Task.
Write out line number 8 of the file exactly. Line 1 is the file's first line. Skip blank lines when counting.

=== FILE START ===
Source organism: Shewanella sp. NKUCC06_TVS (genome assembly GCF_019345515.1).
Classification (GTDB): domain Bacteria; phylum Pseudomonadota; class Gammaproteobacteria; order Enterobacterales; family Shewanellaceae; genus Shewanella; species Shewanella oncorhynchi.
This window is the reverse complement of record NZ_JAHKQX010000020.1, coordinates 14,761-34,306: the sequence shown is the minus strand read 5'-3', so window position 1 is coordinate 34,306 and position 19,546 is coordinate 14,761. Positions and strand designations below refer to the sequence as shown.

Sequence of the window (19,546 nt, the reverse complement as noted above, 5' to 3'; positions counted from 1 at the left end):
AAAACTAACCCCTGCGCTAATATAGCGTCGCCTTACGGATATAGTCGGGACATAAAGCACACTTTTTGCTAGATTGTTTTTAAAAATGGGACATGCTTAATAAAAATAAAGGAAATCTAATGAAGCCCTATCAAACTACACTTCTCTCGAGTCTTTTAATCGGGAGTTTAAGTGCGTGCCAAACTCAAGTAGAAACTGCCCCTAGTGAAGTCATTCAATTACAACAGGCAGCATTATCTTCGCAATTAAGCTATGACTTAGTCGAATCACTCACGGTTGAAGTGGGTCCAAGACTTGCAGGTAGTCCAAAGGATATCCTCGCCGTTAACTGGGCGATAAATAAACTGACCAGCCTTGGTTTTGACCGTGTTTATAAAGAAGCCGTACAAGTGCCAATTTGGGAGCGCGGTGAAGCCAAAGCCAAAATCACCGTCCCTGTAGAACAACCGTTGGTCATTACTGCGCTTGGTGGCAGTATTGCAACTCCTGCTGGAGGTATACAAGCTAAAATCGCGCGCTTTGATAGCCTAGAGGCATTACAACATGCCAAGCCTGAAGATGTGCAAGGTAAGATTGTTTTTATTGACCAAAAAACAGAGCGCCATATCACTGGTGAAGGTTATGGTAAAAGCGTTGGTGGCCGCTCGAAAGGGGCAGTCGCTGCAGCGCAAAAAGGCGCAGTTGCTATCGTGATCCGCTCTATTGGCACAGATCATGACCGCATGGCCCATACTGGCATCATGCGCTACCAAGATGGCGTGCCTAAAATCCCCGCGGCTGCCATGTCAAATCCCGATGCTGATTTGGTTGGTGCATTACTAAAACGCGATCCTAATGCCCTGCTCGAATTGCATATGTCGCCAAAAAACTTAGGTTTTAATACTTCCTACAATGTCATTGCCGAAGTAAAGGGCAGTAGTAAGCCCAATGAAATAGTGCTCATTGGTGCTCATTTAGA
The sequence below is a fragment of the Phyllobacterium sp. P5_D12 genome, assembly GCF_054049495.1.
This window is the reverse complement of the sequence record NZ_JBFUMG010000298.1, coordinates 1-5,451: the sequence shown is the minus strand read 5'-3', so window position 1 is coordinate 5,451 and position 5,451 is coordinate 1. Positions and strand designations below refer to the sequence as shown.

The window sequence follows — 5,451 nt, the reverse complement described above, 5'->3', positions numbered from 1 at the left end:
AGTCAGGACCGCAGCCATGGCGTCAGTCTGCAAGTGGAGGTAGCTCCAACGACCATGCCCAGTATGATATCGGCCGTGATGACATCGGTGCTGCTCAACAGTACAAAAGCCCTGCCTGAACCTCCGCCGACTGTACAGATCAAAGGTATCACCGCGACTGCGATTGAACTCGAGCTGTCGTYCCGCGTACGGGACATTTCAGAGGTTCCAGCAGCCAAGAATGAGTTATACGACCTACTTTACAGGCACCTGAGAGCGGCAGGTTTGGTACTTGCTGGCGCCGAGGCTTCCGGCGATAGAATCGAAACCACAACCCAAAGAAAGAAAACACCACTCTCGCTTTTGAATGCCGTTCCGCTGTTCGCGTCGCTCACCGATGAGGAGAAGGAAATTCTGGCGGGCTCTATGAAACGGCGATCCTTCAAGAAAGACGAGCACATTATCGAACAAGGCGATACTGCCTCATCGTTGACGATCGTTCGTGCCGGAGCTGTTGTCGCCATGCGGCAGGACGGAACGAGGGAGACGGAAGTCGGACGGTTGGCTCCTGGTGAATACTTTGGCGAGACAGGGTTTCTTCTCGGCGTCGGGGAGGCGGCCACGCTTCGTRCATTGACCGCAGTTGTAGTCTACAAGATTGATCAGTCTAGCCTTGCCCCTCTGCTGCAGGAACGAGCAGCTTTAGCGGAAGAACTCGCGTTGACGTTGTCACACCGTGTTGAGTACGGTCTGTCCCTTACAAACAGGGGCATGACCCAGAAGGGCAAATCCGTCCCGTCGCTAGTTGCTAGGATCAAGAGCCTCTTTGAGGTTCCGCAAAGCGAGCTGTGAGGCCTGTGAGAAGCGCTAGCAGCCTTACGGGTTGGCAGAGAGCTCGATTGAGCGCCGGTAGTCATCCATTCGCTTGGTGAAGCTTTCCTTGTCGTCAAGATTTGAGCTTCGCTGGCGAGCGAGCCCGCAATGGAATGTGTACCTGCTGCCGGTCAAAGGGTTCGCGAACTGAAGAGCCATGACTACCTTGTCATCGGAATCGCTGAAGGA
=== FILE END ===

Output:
The window sequence follows — 5,451 nt, the reverse complement described above, 5'->3', positions numbered from 1 at the left end: